A dramatic production now staged at the Signature Center challenges audiences to rethink western propaganda, media and the notion of Black leadership in Africa. In “Breakfast With Mugabe” playwright Fraser Grace sets a place to focus on an international statesman whose image has been pretty much tarnished by reports that his tenure in office since 1980 has become a charade, dictatorship and embarrassment to his nation. Deemed persona non grata, here, President Robert Mugabe has been much maligned for reversing the common practice of his white predecessor Ian Smith, who generously doled out large chunks of Zimbabwe to his friends. Allegedly, Smith’s pals carved out areas the size of Central Park and claimed it as their farm. When Mugabe followed the pattern set for him, he became the whipping boy from British and US media. The reason they fed propaganda to clueless citizens living this side of the Pacific and Atlantic is that Mugabe lost his way and is now the corrupt, demon often depicted as leaders on the continent.
Inspired by accounts that Zimbabwe’s President Robert Mugabe became severely depressed and allegedly sought treatment from a white psychiatrist, Grace takes liberties in presenting his mystical and suspenseful perspective.
Produced by Two Planks Productions, the play is directed by David Shookhoff.
Brilliantly casted, Ezra Barnes (Andrew Peric), Michael Rogers (Robert Mugabe) Rosalyn Coleman (Grace Mugabe) and Che Ayende (Gabriel) portrays the quad who takes the audience through a mine-field of compelling dialogue that explodes when “tension between modern ideas and ancient beliefs” collide and brings to fore “the question of whether those who were colonized can live with their former subjugators and how a man who was oppressed becomes an oppressor.”
Actor Michael Rogers portrays a sobering, intelligent, calculated and presidential character who defies public opinion or propaganda.
Born in Trinidad & Tobago, Rogers moved to Brooklyn, attended Hunter College and graduated from the Yale Repertory Theater. In his role he exalts Grace’s pen with every utterance.
He lauds the leader by toasting with orange juice; graciously presents his wife and home and matches wit and intellect with the Zim doctor who boasts three generations of ‘occupation’ in the majority Black nation.
To break the fast, Mugabe’s invited guest is a white psychiatrist named Petric.
Summoned to consult with the strongman, the top mental health specialist in the Southern African nation arrives early and is made to wait.
Gabriel is charged with providing a comfortable wait.
He provides light by opening the electronic shutters to the room. As the personal body-guard and special security agent, Gabriel displays discipline, dedication, caution and an off-putting presence that might not be conducive to early morning conversation.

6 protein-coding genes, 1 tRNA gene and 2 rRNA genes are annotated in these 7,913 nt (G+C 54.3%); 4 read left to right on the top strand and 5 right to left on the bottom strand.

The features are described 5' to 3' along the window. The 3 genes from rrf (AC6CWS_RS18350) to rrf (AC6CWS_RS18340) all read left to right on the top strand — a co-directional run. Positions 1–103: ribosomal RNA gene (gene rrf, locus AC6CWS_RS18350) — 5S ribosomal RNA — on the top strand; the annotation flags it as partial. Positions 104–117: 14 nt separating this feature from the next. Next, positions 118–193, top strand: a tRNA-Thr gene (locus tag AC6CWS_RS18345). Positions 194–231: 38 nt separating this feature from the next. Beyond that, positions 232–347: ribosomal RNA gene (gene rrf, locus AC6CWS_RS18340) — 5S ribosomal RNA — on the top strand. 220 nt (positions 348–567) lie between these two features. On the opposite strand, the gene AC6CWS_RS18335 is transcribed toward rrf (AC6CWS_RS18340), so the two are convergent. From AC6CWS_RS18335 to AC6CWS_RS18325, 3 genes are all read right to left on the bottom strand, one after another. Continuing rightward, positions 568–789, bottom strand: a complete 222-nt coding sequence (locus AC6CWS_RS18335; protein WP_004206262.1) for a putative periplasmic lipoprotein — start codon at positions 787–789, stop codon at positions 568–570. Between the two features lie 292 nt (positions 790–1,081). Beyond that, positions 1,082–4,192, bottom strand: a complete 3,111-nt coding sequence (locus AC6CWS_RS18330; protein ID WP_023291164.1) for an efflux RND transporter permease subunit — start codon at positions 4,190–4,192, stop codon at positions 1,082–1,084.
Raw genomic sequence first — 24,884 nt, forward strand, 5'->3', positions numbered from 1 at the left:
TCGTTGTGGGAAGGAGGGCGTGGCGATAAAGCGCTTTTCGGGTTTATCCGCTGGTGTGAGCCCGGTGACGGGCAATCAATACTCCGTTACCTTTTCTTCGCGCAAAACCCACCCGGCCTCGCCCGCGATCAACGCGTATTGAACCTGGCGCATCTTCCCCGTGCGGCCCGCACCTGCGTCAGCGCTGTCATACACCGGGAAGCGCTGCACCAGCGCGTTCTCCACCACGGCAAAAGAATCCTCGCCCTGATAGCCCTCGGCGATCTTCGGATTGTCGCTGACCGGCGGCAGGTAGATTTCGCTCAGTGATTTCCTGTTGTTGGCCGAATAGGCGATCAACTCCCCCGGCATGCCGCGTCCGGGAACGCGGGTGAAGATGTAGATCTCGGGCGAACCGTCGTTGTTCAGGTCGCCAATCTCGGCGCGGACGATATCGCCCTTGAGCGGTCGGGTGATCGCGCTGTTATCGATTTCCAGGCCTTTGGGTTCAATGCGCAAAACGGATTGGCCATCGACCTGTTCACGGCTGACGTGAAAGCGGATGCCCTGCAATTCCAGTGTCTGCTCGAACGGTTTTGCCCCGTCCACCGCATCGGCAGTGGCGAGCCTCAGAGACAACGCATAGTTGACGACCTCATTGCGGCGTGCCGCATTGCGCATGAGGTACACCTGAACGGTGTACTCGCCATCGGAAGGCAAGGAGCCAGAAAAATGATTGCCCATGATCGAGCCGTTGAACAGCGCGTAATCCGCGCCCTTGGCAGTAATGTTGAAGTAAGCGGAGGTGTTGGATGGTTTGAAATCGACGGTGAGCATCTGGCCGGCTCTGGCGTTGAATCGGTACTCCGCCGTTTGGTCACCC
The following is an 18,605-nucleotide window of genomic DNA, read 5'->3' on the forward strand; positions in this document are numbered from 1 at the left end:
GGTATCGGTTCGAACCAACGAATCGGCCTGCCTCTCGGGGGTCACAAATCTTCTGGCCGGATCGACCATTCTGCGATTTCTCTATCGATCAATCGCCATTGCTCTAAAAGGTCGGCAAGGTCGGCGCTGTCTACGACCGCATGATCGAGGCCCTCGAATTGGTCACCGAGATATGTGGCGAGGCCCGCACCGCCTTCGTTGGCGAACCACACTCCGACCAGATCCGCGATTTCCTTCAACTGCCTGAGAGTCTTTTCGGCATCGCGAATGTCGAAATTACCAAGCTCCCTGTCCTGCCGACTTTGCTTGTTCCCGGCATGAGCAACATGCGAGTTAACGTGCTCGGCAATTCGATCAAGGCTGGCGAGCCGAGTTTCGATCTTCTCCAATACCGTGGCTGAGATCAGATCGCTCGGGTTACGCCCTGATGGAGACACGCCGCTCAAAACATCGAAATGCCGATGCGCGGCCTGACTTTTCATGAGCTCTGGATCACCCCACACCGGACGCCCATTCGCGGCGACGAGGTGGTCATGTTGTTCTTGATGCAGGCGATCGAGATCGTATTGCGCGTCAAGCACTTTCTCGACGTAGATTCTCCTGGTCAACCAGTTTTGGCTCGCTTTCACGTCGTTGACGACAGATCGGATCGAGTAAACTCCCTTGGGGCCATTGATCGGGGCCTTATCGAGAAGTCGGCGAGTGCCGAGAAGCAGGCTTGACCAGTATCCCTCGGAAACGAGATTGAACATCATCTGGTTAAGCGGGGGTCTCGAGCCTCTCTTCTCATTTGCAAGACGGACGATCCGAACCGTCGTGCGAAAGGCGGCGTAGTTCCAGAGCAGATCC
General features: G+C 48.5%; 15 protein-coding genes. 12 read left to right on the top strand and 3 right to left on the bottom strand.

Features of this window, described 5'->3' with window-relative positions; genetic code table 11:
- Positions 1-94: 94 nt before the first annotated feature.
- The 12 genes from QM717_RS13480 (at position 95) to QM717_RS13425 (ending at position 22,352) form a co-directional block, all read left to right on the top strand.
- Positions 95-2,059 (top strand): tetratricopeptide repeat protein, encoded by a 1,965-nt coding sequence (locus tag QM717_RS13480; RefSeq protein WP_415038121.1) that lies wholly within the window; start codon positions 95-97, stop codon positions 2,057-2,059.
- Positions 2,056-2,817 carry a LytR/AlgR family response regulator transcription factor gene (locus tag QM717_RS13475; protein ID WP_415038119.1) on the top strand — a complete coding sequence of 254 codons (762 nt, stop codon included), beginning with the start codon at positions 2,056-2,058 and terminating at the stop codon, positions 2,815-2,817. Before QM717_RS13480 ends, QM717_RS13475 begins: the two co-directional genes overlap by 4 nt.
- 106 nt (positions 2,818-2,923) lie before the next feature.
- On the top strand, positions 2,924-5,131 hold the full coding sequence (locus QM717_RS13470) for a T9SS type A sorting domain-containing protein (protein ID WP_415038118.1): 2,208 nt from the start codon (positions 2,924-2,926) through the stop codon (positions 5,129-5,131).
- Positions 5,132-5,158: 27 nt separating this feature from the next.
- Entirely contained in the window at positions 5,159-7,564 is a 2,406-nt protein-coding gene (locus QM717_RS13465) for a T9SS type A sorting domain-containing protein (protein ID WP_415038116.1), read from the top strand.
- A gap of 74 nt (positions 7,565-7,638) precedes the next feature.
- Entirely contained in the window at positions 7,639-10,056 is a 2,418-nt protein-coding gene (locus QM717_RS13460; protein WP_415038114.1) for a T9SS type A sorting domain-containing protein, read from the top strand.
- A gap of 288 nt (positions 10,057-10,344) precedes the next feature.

And combined with the idea of waiting, Petric appears insulted that his busy schedule has been ignored by a state head.
As he waits, an actual sit-down breaking of bread becomes impossible.
The first-lady tries to pacify the angst and uneasiness of the busy specialist. And during her brief stop-in to the meeting area, proposes her own selfish requisition.
The fashion-savvy spouse spews a life-story that details how she made it to the big house. That she is decades younger than her iron-fisted husband; how she emerged from being the president’s secretary to birth his children is not negated.
Petric takes note of her chatty disposition and begins to compile a line of queries for the arrival of the leader. When he arrives, the president rejects all of Petric’s demands taking charge of the breakfast. Throughout the 90-minute drama, the four characters provide more information than a Bradley Manning WikiLeaks disclosure could unleash. That Mugabe fought a war to win independence for his country, that he was honored by the queen of England, that he earned multiple degrees and most importantly harbors a sense of humor that is unmatched to any of the five US presidents portrayed in the movie “The Butler.”
Recently re-elected to serve for another term, the 89-year-old leader is due to address the General assembly next month when the United Nations convenes a new session. Perhaps, the 31-year ruler will stop into the 42nd St. location to see the production that was originally produced by the Royal Shakespeare Company in 2005. That production won the highly prestigious John Whiting Award in 2006.
Now playing at The Alice Griffin Jewel Box Theatre, at the Pershing Square Signature Center, “Breakfast With Mugabe” is billed for a limited run until Oct. 6.